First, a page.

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HMS Prince George Majestic Class battleship of the Royal Navy in historical photographs. HMS Prince George served with the Channel Squadron until 1906 after which she transferred to the Home Fleet as Flagship until 1909. She collided with HMS Shannon in December 1909 and was later refitted and in June 1912 became part of the 7th Battle Squadron. She became flagship to the 7th Battle Squadron stationed in the Channel in 1914 and later served at the Dardanelles taking damage from Turkish gunfire. Prince George had a lucky escape when a torpedo which failed to explode struck her off Cape Helles. She was briefly renamed Victorious II in 1918 until February 1919 and foundered in 1921.

Armament: four 12 inch guns, twelve 6 inch guns, sixteen 12 pdr guns, twelve 3 pdr guns, 2 maxims, two 2pdr boat guns and five torpedo tubes.   Displacement: 14,900 tons.   Speed: 16.5 knots.   Complement: 757.

HMS PRINCE GEORGE 22ND AUGUST 1895 SOLD FOR B/U 21ST SEPTEMBER 1921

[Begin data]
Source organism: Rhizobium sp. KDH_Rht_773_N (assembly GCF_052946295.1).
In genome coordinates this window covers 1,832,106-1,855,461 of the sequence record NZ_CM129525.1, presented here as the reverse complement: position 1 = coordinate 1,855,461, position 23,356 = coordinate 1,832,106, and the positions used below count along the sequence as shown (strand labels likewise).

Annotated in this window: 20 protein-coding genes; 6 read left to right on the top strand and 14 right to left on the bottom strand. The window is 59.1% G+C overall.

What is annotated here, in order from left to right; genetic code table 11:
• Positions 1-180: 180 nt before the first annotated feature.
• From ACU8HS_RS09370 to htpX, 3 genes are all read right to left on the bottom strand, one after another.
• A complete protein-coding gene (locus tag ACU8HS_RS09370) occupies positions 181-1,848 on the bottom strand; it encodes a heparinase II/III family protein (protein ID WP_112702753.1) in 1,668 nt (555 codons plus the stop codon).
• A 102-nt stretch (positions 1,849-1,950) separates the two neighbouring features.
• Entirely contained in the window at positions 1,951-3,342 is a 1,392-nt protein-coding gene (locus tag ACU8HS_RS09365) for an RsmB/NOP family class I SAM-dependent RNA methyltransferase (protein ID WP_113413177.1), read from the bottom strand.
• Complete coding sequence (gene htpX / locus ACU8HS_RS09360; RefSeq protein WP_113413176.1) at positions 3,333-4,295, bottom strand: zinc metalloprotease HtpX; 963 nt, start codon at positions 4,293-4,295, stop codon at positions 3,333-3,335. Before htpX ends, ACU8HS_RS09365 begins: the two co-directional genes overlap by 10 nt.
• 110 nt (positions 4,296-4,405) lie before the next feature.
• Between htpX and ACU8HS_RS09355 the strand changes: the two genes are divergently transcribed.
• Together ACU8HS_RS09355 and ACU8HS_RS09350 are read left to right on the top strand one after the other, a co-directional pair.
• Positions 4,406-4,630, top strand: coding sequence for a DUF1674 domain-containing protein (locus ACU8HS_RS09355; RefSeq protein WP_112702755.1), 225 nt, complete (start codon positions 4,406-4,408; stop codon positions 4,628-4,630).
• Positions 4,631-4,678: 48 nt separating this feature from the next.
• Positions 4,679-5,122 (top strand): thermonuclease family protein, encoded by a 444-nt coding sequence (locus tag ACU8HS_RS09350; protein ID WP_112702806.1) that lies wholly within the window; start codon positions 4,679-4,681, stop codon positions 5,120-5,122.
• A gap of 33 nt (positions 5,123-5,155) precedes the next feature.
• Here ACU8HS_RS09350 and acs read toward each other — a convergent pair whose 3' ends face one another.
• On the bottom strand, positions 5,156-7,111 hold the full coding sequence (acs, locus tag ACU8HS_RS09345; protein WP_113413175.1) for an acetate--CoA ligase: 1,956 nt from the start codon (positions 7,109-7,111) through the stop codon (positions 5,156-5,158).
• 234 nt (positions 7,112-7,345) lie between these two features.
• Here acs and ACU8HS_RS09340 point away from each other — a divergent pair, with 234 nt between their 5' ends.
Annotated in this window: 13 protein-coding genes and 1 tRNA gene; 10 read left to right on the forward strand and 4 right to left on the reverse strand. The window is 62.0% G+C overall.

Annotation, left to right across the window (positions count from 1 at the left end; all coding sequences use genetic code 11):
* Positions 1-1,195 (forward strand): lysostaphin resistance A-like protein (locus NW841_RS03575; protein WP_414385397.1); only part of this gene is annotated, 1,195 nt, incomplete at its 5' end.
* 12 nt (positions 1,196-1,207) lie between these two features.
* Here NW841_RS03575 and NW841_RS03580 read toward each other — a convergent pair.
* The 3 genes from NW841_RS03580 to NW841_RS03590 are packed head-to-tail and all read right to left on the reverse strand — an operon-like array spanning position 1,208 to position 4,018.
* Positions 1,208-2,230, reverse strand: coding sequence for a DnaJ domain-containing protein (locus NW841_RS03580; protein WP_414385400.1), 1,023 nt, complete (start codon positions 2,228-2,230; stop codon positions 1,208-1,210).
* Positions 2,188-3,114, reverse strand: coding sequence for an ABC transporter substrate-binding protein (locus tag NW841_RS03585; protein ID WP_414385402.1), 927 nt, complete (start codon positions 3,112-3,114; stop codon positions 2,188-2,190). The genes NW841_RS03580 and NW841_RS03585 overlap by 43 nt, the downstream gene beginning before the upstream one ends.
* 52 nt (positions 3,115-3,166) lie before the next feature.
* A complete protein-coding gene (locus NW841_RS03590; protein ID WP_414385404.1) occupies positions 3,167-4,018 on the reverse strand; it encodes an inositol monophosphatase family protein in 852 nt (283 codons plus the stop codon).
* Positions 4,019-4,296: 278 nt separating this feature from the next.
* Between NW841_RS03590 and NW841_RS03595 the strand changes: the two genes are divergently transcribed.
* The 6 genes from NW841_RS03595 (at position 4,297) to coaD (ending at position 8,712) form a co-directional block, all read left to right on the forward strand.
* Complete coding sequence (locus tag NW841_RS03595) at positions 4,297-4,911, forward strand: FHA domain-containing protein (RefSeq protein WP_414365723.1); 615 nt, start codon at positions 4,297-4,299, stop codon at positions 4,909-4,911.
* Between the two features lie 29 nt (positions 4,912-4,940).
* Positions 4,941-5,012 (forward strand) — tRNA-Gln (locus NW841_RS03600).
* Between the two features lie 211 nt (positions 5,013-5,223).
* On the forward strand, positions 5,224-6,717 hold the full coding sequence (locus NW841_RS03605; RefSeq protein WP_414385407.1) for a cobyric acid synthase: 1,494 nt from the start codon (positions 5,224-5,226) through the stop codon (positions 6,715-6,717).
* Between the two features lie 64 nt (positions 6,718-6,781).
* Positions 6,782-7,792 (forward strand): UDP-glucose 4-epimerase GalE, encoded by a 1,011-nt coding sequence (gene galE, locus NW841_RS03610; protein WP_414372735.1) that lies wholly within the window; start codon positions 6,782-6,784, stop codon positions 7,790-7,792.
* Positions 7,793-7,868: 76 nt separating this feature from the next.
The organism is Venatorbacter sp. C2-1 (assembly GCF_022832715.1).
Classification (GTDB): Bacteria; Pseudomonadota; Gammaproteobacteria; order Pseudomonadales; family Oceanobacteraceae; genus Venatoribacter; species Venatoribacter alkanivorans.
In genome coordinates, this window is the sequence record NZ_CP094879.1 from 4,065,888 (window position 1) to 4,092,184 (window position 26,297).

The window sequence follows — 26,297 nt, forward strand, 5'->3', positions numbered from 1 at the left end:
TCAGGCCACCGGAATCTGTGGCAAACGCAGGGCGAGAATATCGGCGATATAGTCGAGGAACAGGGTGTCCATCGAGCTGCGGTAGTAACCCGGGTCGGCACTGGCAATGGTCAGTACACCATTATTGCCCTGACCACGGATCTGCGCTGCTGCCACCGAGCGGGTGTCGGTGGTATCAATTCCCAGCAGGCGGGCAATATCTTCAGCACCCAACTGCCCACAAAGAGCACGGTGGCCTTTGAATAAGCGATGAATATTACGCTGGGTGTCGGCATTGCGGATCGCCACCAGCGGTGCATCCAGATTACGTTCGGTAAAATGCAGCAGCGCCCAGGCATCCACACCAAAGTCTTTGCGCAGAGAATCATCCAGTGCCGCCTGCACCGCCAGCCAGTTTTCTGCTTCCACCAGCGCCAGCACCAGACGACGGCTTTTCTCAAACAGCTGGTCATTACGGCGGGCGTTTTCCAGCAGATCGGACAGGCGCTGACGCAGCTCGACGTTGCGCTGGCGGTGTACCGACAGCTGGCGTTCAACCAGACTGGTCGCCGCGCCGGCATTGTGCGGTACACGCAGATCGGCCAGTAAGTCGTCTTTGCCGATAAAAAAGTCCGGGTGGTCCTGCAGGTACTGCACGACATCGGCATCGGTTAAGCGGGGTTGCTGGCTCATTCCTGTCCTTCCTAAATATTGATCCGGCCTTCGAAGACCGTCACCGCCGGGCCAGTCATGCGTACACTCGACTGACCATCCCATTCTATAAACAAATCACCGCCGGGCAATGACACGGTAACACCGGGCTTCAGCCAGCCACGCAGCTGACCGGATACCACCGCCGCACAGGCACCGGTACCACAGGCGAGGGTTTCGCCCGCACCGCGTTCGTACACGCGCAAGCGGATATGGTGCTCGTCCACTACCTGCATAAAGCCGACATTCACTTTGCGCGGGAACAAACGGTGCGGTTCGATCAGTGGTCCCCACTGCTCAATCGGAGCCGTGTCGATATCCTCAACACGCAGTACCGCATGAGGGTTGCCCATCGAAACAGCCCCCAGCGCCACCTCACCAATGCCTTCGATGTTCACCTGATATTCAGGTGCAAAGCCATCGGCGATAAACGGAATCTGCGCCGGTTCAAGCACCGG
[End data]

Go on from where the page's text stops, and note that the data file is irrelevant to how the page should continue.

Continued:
HMS Prince George, 1910.

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HMS Prince George, 1896.

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HMS Prince George, 1896.

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HMS Prince George

HMS Prince George.

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HMS Prince George - Winners Marine Cutters Race, Channel Fleet, 1903.

Back row, left to right: Private Hughes, Gr Styles, Gr Bairne, Gr Heald, Gr Roberts, Gr Carter.  Middle row, left to right: Sgt Roberts, Bom Wheeler, Gr Cuthbert, Capt Geddes, Private Sizer, Gr Wooten, Gr Butler, Sgt Allen.  Front row, left to right: Private Parsons, Private Whatley.

Thanks to Michael Carter, whose grandfather is at the top right of the photograph.

A group of officers and men of HMS Prince George after coaling the ship in 1902.

The Captain and officers of HMS Prince George of the Channel Squadron circa 1900.

Officers of HMS Prince George

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The Captain, Commander and First Lieutenant, c.1898

The Officers of HMS Prince George c.1898

The Ship's Company 1898